Thousands could be hit by mortgage benefit cuts, claim major charities

By  Steven Bell,  Will Unwin, Ryan Gallagher, & Deborah Trickett

The elderly and unemployed across Greater Manchester could lose their homes if proposals to cut mortgage benefits go ahead.

Two charities, the newly-formed Age UK and homeless campaigners Shelter, have expressed concern about the coalition government’s plan to cut the Support for Mortgage Interest (SMI) allowance in next week’s Comprehensive Spending Review.

The mortgage benefit, used by around 117,000 pensioners and 110,000 jobseekers nationally, is set to be slashed, with some people losing as much as 40% of their income.

Age UK Director, Michelle Mitchell, said: “The cut to the mortgage interest element of pension credit is very concerning and we have already received a number of calls from worried older people facing a shortfall in their mortgage repayments due to this cut.

“Changing mortgage providers is much more difficult when you are in later life so the options for reducing the shortfall are extremely limited leaving many people with the huge worry of how they will find the extra money to avoid going into arrears.”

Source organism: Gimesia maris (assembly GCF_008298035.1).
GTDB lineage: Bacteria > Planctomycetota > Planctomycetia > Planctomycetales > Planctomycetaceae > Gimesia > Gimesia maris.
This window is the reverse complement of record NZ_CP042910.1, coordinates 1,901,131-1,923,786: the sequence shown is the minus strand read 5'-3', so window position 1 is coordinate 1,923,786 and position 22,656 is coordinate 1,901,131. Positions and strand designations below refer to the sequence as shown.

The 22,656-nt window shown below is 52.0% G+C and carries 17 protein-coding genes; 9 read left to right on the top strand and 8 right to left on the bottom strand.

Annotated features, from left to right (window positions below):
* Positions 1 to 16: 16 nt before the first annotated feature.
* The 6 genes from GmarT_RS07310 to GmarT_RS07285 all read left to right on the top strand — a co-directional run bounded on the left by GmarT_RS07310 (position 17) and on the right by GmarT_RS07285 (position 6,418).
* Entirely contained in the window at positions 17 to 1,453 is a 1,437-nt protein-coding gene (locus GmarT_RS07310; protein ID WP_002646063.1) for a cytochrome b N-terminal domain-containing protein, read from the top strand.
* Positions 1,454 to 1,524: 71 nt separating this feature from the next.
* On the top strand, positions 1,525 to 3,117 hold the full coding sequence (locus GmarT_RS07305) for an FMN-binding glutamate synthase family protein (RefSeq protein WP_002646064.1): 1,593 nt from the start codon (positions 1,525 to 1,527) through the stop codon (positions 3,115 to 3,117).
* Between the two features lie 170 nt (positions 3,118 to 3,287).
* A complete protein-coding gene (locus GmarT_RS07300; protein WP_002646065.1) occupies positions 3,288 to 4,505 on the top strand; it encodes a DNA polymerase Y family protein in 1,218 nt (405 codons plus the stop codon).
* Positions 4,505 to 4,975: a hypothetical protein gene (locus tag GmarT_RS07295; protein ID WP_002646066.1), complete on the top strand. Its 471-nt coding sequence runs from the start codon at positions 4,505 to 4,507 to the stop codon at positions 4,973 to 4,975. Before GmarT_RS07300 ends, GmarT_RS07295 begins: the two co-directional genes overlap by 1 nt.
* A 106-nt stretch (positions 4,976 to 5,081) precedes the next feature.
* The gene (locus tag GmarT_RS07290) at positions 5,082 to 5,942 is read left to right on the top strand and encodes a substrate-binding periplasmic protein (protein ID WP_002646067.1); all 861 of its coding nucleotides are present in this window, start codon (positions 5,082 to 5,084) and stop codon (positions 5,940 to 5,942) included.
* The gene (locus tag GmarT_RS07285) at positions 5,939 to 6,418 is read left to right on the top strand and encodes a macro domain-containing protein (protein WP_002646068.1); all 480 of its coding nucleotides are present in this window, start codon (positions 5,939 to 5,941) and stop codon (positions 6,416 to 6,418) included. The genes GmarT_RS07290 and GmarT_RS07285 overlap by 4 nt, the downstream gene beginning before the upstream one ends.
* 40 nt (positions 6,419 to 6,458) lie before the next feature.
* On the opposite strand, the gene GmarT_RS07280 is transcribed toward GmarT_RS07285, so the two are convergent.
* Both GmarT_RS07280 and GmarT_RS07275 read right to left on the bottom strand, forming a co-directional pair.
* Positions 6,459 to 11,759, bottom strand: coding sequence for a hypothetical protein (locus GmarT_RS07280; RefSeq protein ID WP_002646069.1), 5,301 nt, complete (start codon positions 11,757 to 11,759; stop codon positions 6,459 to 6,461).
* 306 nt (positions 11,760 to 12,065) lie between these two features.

Shelter Chief Executive, Campbell Robb, said the charity has seen a rush of enquiries from people who have learned that their payments will be cut.

“These people are already financially stretched, and will now face a real struggle to make ends meet,” said Mr Robb. “We are concerned they will end up falling into a spiral of debt and, ultimately, repossession. The Government must wake up and realise just how important this scheme is by making no more cuts in the upcoming comprehensive spending review.”

The complexity of SMI means that the various councils across Greater Manchester will have a different reaction to the cuts, as it will be up to them to decide how much they are willing to offer benefit claimants.

Manchester City Councillor, Hugh Barrett, claimed the first year of owning a house is the worst for any couple, as they have a lot of first time costs and will focus on making sure they have electricity and heat, and therefore have little left over for mortgage payments. 

The Labour councillor added: “I have a constituent, who is a teacher on £23,000 a year, with two children and she can’t afford the deposit on a house, and the proposed cuts will affect people like her.

“Our system is barmy. Everyone wants to buy a house, and no one wants to rent due to the stigma attached to it. In Europe they mock us for our desire to buy houses, until we take note of their system we aren’t going to get far.”

The government will set out the findings of its Comprehensive Spending Review next Wednesday, 20 October. 

Anyone worried about their housing situation can call Shelter’s free helpline on 0808 800 4444 or visit for independent advice.

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